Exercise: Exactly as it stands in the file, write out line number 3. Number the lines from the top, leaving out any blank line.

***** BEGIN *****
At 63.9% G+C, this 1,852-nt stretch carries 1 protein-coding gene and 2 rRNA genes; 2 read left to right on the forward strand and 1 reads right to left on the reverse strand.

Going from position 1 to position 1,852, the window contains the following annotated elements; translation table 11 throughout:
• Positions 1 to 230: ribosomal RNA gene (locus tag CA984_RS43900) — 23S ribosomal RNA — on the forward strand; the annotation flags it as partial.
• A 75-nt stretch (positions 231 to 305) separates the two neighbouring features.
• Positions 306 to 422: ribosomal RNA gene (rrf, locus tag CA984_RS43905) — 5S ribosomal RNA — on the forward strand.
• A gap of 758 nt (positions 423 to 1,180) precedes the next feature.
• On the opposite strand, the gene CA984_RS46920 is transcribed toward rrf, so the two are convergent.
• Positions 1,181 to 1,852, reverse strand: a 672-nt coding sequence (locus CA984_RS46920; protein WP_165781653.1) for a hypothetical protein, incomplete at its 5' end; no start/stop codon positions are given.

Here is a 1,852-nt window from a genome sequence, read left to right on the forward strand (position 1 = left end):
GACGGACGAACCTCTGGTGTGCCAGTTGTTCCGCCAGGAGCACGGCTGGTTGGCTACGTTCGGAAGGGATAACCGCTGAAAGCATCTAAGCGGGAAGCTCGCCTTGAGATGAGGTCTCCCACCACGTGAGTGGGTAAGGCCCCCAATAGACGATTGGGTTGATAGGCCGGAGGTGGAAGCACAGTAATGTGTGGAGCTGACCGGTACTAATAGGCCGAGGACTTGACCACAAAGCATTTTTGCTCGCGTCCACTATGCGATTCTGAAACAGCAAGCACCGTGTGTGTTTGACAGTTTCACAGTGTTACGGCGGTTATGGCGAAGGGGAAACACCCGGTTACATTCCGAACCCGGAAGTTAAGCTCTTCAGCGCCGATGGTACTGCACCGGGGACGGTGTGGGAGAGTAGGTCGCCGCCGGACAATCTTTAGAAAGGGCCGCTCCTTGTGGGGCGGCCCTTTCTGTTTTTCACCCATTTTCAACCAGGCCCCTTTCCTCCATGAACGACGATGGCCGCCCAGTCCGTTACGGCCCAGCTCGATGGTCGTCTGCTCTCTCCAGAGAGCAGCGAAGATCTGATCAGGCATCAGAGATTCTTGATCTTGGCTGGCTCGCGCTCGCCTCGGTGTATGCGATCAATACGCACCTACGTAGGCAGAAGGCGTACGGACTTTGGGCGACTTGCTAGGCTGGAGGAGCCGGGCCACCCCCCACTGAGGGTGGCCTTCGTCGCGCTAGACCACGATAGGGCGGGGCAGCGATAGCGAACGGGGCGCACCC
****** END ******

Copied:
• Positions 1 to 230: ribosomal RNA gene (locus tag CA984_RS43900) — 23S ribosomal RNA — on the forward strand; the annotation flags it as partial.